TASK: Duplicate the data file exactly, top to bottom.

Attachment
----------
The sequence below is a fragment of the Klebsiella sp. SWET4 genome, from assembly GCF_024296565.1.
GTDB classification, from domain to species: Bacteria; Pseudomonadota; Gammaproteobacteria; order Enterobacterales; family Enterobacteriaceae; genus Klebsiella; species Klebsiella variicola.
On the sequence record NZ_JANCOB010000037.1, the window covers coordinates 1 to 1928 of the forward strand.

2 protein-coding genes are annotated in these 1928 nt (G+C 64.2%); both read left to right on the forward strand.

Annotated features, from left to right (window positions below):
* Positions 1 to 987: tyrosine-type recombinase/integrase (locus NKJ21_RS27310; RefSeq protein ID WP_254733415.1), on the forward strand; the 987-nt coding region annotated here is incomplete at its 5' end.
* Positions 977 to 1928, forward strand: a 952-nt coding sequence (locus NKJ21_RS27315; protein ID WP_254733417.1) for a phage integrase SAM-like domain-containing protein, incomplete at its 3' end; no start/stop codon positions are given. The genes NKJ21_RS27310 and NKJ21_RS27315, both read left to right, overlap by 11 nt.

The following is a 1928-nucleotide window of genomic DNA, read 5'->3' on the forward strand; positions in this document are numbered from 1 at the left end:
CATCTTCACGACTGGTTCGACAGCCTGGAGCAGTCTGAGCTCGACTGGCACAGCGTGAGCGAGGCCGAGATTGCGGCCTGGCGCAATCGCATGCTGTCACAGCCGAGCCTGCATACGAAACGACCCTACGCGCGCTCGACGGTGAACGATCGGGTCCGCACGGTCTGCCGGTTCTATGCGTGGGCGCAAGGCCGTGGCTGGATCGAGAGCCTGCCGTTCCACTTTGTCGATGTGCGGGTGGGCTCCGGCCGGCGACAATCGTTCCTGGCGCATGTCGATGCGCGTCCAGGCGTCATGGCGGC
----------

The sequence below is a fragment of the Klebsiella sp. SWET4 genome, from assembly GCF_024296565.1.
GTDB classification, from domain to species: Bacteria; Pseudomonadota; Gammaproteobacteria; order Enterobacterales; family Enterobacteriaceae; genus Klebsiella; species Klebsiella variicola.
On the sequence record NZ_JANCOB010000037.1, the window covers coordinates 1 to 1928 of the forward strand.

2 protein-coding genes are annotated in these 1928 nt (G+C 64.2%); both read left to right on the forward strand.

Annotated features, from left to right (window positions below):
* Positions 1 to 987: tyrosine-type recombinase/integrase (locus NKJ21_RS27310; RefSeq protein ID WP_254733415.1), on the forward strand; the 987-nt coding region annotated here is incomplete at its 5' end.
* Positions 977 to 1928, forward strand: a 952-nt coding sequence (locus NKJ21_RS27315; protein ID WP_254733417.1) for a phage integrase SAM-like domain-containing protein, incomplete at its 3' end; no start/stop codon positions are given. The genes NKJ21_RS27310 and NKJ21_RS27315, both read left to right, overlap by 11 nt.

The following is a 1928-nucleotide window of genomic DNA, read 5'->3' on the forward strand; positions in this document are numbered from 1 at the left end:
CATCTTCACGACTGGTTCGACAGCCTGGAGCAGTCTGAGCTCGACTGGCACAGCGTGAGCGAGGCCGAGATTGCGGCCTGGCGCAATCGCATGCTGTCACAGCCGAGCCTGCATACGAAACGACCCTACGCGCGCTCGACGGTGAACGATCGGGTCCGCACGGTCTGCCGGTTCTATGCGTGGGCGCAAGGCCGTGGCTGGATCGAGAGCCTGCCGTTCCACTTTGTCGATGTGCGGGTGGGCTCCGGCCGGCGACAATCGTTCCTGGCGCATGTCGATGCGCGTCCAGGCGTCATGGCGGC